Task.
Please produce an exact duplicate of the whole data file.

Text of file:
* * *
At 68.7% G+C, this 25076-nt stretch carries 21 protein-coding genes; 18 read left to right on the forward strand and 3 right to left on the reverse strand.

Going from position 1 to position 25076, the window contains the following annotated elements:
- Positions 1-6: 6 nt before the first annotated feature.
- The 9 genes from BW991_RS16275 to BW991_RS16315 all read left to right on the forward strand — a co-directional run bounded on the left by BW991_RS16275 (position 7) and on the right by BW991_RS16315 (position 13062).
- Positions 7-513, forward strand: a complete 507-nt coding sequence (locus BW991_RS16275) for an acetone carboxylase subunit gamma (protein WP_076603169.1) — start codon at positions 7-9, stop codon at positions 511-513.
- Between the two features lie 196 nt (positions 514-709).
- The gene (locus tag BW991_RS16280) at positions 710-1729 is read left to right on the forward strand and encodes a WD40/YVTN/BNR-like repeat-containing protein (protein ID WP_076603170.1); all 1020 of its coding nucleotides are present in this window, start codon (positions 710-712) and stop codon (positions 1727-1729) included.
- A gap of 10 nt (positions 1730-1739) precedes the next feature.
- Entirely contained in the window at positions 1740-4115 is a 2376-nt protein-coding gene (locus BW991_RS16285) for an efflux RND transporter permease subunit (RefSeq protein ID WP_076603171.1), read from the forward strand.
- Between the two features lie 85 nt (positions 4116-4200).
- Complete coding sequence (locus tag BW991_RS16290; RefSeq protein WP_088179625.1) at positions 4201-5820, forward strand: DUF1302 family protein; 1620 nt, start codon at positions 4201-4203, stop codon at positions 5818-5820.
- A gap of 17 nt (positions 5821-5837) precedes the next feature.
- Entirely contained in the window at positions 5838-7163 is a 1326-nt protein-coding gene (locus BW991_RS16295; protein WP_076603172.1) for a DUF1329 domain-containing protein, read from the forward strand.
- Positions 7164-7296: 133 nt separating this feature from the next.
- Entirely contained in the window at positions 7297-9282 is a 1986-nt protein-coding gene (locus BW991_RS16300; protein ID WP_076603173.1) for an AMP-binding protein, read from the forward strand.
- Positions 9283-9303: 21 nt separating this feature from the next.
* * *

At 68.7% G+C, this 25076-nt stretch carries 21 protein-coding genes; 18 read left to right on the forward strand and 3 right to left on the reverse strand.

Going from position 1 to position 25076, the window contains the following annotated elements:
- Positions 1-6: 6 nt before the first annotated feature.
- The 9 genes from BW991_RS16275 to BW991_RS16315 all read left to right on the forward strand — a co-directional run bounded on the left by BW991_RS16275 (position 7) and on the right by BW991_RS16315 (position 13062).
- Positions 7-513, forward strand: a complete 507-nt coding sequence (locus BW991_RS16275) for an acetone carboxylase subunit gamma (protein WP_076603169.1) — start codon at positions 7-9, stop codon at positions 511-513.
- Between the two features lie 196 nt (positions 514-709).
- The gene (locus tag BW991_RS16280) at positions 710-1729 is read left to right on the forward strand and encodes a WD40/YVTN/BNR-like repeat-containing protein (protein ID WP_076603170.1); all 1020 of its coding nucleotides are present in this window, start codon (positions 710-712) and stop codon (positions 1727-1729) included.
- A gap of 10 nt (positions 1730-1739) precedes the next feature.
- Entirely contained in the window at positions 1740-4115 is a 2376-nt protein-coding gene (locus BW991_RS16285) for an efflux RND transporter permease subunit (RefSeq protein ID WP_076603171.1), read from the forward strand.
- Between the two features lie 85 nt (positions 4116-4200).
- Complete coding sequence (locus tag BW991_RS16290; RefSeq protein WP_088179625.1) at positions 4201-5820, forward strand: DUF1302 family protein; 1620 nt, start codon at positions 4201-4203, stop codon at positions 5818-5820.
- A gap of 17 nt (positions 5821-5837) precedes the next feature.
- Entirely contained in the window at positions 5838-7163 is a 1326-nt protein-coding gene (locus BW991_RS16295; protein WP_076603172.1) for a DUF1329 domain-containing protein, read from the forward strand.
- Positions 7164-7296: 133 nt separating this feature from the next.
- Entirely contained in the window at positions 7297-9282 is a 1986-nt protein-coding gene (locus BW991_RS16300; protein ID WP_076603173.1) for an AMP-binding protein, read from the forward strand.
- Positions 9283-9303: 21 nt separating this feature from the next.